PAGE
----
1970 – 1980

Ali’s Barbara – An Arabian Nightmare

December 1980

First production as the ‘drama wing’ of the Mullumbimby District Cultural Centre

Fumed Oak/Art for Arts Sake 

by Noël Coward

June 1980

Fumed Oak is a short play in two scenes by Noël Coward, one of ten that make up Tonight at 8.30, a cycle written to be performed across three evenings. Coward billed the work as an “unpleasant comedy in two scenes”. The play concerns a downtrodden, middle-aged salesman who, having saved up enough money to cut all ties, walks out on his wife, mother-in-law and “horrible adenoidal daughter”, having first told all three what he thinks of them.

In the introduction to a published edition of the plays, Coward wrote, “A short play, having a great advantage over a long one in that it can sustain a mood without technical creaking or over padding, deserves a better fate, and if, by careful writing, acting and producing I can do a little towards reinstating it in its rightful pride, I shall have achieved one of my more sentimental ambitions.”

The play was first produced in 1935 in Manchester and on tour and played in London (1936) and New York (1936–1937). It has enjoyed several major revivals and has been adapted for film. 


The Walrus and the Carpenters

by R J Boswell

June 1979

Directed by Helen Holmes


Eden House

by Hal Porter


Eden House is a 1969 play by Australian author Hal Porter.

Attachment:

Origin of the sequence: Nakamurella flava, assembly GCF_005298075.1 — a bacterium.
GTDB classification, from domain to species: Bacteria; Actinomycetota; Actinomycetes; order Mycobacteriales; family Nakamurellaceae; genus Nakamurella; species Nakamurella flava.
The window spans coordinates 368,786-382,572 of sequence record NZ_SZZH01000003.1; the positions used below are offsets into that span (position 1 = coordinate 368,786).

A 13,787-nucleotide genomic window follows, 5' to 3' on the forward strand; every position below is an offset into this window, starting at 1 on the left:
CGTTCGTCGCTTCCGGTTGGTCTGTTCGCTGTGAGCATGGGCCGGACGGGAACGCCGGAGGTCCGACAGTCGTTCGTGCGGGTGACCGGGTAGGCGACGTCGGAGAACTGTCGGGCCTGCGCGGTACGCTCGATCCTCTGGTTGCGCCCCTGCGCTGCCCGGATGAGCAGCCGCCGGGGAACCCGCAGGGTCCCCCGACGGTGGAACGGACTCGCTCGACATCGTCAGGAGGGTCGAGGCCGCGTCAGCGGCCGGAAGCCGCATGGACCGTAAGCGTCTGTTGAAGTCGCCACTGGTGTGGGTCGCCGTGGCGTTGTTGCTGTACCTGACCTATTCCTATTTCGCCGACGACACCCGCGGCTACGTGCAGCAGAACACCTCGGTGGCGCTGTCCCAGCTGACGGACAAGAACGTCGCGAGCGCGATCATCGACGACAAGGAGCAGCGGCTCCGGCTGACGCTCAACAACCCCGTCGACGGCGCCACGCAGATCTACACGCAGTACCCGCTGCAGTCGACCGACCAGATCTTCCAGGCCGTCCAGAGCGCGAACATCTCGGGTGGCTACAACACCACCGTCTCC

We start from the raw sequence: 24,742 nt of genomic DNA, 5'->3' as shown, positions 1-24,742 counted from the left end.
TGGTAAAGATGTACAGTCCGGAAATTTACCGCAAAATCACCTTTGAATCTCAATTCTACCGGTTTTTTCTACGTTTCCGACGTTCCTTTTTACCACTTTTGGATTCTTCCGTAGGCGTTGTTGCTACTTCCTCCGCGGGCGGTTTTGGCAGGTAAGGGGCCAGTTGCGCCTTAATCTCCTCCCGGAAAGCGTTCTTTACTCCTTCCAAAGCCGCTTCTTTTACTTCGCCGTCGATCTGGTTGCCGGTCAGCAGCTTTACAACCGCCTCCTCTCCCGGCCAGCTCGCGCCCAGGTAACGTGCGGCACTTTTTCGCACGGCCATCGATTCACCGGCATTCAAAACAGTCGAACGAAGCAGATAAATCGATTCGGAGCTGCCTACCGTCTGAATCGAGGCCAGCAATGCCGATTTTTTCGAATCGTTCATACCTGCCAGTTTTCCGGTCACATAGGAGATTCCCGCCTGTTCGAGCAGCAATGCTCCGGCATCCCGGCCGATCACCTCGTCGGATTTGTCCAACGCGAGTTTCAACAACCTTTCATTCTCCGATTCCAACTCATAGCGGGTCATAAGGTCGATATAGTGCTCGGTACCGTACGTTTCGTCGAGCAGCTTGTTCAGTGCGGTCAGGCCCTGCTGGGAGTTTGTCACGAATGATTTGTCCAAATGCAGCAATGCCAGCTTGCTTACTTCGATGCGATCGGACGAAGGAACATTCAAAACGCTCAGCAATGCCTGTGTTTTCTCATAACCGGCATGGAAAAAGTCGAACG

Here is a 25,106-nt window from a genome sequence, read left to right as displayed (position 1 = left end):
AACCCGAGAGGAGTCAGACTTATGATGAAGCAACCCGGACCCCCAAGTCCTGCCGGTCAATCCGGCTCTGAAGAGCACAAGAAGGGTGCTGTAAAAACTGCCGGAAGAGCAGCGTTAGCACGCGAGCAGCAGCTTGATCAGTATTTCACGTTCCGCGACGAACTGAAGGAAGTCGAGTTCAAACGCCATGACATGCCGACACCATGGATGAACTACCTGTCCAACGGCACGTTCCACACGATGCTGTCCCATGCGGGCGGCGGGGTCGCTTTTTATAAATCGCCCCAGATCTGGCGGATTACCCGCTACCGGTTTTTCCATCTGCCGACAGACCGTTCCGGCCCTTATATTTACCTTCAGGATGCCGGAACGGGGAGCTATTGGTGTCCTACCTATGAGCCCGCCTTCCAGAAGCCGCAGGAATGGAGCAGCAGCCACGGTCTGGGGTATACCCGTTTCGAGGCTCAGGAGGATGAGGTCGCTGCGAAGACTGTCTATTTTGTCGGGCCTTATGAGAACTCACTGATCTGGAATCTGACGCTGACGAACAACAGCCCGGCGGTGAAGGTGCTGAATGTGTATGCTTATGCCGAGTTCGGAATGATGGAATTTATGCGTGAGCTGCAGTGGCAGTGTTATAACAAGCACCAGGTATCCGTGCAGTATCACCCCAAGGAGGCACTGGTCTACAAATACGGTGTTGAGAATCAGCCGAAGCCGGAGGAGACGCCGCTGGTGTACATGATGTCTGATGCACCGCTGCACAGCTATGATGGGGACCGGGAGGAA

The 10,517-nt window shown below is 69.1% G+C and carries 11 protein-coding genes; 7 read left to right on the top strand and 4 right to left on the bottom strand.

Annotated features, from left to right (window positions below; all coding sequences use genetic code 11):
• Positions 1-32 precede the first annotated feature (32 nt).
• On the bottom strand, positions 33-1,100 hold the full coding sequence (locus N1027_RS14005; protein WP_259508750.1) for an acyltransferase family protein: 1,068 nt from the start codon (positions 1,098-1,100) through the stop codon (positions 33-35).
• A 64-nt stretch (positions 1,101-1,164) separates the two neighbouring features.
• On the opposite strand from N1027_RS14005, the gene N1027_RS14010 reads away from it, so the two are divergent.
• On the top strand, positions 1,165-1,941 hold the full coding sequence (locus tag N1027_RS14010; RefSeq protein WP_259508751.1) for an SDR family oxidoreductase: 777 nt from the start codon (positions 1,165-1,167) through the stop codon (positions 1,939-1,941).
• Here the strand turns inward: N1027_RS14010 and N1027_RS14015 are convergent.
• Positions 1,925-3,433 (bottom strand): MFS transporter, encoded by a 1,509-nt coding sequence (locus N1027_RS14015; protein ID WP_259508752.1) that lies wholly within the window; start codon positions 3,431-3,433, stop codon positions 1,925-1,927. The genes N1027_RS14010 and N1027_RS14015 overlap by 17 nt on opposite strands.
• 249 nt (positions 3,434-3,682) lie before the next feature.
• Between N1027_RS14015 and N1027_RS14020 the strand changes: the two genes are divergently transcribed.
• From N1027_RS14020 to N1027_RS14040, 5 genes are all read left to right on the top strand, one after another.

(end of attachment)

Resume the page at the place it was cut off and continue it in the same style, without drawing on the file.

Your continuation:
It was adapted for TV in 1970. 

The played toured the UK in the 1970s with Jean Kent, and Dermot Walsh in leading roles. It was retitled ‘Home on the Pigs back.


The Mocking Bird



Arsenic and Old Lace

by Joseph Kesselring


Mortimer Brewster is living a happy life: he has a steady job at a prominent New York newspaper, he’s just become engaged, and he gets to visit his sweet spinster aunts to announce the engagement. Mortimer always knew that his family had a bit of a mad gene — his brother believes himself to be Teddy Roosevelt and his great-grandfather used to scalp Indians for pleasure — but his world is turned upside down when he realizes that his dear aunts have been poisoning lonely old men for years! When Mortimer’s maniacal brother, Jonathan. (who strangely now resembles Boris Karloff) returns on the night that the aunts were planning to bury the newest victim, Mortimer must rally to help his aunts and protect his fiancé — all while trying to keep his own sanity. as well.